More people with non-small cell lung cancer (NSCLC) are likely to benefit from new drugs that target molecular alterations in tumour cells, with less need for chemotherapy, following results of multiple landmark clinical trials reported for the first time in late-breaking presentations at the ESMO Congress 2023. Better outcomes were achieved with combinations of experimental new drugs targeting common and rare tumour mutations than with standard treatments, with improvements seen in both early- and late-stage NSCLC – the type of lung cancer responsible for approximately eight out of 10 cases of the disease.
“The results are very impressive and mean that we can expect major changes in first-line treatment for patients with NSCLC with these targetable tumour cell alterations, and in the way we care for patients whose previous treatment has stopped working,” said Professor Alessandra Curioni-Fontecedro, University of Fribourg, Switzerland. “As a result, it will be more important than ever that lung cancer is diagnosed and treated by lung cancer specialists with access and understanding of molecular testing and findings.”
Dr Elene Mariamidze, Todua Clinic, Tbilisi, Georgia, agreed: “We are entering an era of personalised medicine in NSCLC where we are using combinations of novel, targeted agents, and it will be essential to know the whole mutational burden of each patient at diagnosis so we can properly plan the most effective and least toxic approach. The future of lung cancer care lies in finding the right combination of targeted treatment, or chemotherapy with immunotherapy for each patient.”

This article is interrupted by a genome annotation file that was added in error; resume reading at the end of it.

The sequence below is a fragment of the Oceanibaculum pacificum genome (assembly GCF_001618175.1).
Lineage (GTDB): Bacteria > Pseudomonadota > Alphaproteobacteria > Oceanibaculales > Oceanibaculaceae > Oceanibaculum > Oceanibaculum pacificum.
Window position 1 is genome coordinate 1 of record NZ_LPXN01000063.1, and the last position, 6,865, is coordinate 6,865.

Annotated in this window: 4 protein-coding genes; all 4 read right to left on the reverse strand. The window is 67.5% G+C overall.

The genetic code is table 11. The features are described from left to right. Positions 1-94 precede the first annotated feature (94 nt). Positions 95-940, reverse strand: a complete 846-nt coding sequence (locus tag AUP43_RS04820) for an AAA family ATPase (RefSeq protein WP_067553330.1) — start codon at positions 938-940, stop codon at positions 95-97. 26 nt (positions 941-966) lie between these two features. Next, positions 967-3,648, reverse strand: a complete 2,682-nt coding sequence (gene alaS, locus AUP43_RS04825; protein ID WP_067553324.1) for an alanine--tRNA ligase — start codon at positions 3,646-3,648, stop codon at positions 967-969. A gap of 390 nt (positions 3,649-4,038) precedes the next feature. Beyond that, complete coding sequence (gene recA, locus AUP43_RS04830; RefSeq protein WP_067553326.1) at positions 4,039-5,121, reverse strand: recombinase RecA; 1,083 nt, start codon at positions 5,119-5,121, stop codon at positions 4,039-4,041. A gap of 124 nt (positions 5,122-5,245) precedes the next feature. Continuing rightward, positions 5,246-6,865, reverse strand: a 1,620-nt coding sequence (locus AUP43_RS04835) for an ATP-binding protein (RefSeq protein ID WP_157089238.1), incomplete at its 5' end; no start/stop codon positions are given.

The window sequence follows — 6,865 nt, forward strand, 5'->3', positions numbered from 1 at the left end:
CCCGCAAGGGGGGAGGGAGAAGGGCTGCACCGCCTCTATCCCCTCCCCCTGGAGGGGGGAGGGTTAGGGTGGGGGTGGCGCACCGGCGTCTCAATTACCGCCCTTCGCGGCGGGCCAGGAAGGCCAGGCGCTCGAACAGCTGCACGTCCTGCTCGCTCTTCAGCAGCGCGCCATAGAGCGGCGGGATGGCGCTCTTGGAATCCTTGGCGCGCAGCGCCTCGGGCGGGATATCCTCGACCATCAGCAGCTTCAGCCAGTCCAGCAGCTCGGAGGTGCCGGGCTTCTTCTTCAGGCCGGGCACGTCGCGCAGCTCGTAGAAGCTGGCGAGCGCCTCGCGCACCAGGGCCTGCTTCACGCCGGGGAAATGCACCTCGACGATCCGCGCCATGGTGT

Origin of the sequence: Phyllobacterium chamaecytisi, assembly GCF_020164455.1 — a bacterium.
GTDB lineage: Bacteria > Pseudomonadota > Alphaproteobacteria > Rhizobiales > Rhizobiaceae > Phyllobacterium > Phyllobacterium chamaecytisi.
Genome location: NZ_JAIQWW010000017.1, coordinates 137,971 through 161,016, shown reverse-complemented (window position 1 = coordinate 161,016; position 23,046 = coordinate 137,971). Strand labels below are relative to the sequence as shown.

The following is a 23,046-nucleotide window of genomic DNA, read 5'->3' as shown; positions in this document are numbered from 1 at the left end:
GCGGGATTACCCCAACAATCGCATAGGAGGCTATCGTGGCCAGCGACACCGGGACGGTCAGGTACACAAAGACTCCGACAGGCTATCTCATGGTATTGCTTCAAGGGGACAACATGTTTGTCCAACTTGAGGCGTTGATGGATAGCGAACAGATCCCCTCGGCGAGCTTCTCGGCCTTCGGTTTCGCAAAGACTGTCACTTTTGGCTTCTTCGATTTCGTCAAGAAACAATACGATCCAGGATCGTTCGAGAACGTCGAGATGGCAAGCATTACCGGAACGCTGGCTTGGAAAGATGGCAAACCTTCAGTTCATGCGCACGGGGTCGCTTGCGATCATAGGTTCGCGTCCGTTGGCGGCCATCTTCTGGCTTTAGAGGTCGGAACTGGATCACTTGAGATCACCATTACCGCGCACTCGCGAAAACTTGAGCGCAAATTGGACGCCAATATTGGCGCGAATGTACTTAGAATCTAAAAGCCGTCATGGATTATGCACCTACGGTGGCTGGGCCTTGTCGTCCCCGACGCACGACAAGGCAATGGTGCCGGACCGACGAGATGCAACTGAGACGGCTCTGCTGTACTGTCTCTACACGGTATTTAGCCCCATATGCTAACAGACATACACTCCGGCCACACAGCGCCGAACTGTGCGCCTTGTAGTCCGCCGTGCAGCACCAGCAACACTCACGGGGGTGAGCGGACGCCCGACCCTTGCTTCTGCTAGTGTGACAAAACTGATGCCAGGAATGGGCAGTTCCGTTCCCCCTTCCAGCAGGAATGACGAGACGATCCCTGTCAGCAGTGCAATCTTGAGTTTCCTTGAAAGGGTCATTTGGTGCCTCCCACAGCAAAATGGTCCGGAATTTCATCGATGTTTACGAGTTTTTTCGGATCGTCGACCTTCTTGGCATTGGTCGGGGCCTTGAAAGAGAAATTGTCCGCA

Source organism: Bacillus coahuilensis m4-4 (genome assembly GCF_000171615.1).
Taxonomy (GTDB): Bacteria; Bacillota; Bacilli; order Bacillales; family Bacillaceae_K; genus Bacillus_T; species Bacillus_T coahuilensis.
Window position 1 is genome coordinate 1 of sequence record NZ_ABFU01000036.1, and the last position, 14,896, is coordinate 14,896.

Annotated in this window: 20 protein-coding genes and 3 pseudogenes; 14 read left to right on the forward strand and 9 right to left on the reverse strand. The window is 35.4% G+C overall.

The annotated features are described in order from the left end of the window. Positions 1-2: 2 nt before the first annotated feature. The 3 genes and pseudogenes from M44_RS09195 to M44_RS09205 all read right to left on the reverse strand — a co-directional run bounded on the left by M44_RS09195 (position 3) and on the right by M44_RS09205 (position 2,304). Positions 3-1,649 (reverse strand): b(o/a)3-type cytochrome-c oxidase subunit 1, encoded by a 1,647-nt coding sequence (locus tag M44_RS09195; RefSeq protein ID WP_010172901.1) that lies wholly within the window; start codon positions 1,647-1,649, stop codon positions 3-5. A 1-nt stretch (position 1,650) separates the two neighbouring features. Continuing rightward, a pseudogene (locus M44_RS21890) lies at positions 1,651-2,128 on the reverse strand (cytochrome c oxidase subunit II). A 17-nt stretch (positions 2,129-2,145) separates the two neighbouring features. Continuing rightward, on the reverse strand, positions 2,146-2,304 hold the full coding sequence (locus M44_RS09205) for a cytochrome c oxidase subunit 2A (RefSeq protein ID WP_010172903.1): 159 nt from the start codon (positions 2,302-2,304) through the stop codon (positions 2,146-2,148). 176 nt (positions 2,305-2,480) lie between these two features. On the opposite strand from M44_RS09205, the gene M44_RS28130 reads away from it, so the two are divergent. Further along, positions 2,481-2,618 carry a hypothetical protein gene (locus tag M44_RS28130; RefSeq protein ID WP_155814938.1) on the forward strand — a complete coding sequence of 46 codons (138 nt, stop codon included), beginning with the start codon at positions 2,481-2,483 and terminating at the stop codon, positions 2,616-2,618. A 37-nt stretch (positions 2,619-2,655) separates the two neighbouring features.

Both Curioni-Fontecedro and Mariamidze highlighted data from studies using a new combination of targeted drugs in patients with advanced or metastatic NSCLC who had an EGFR mutation – one of the most common tumour mutations. When people were given the combination as first-line treatment, progression-free survival (PFS) was significantly better than with the current most effective treatment for the mutation. In people who had already progressed on this current standard of care, the new targeted drugs, combined with chemotherapy, significantly improved PFS compared with chemotherapy alone.
“We still need to see that the new combination leads to improved overall survival compared with current treatment. We also need to understand more about the effects in patients with brain metastases as it appears that one of the newer EGFR-targeting agents used in these studies has good penetration of brain tissue,” commented Curioni-Fontecedro.
“These studies show that patients now have a potentially new drug combination for their treatment that works partly by targeting EGFR mutations, and partly by directing immune cells to destroy cancer cells. The fact that the combination worked better than the current standard of care, not just better than placebo, shows tangible benefits for this new approach,” added Mariamidze.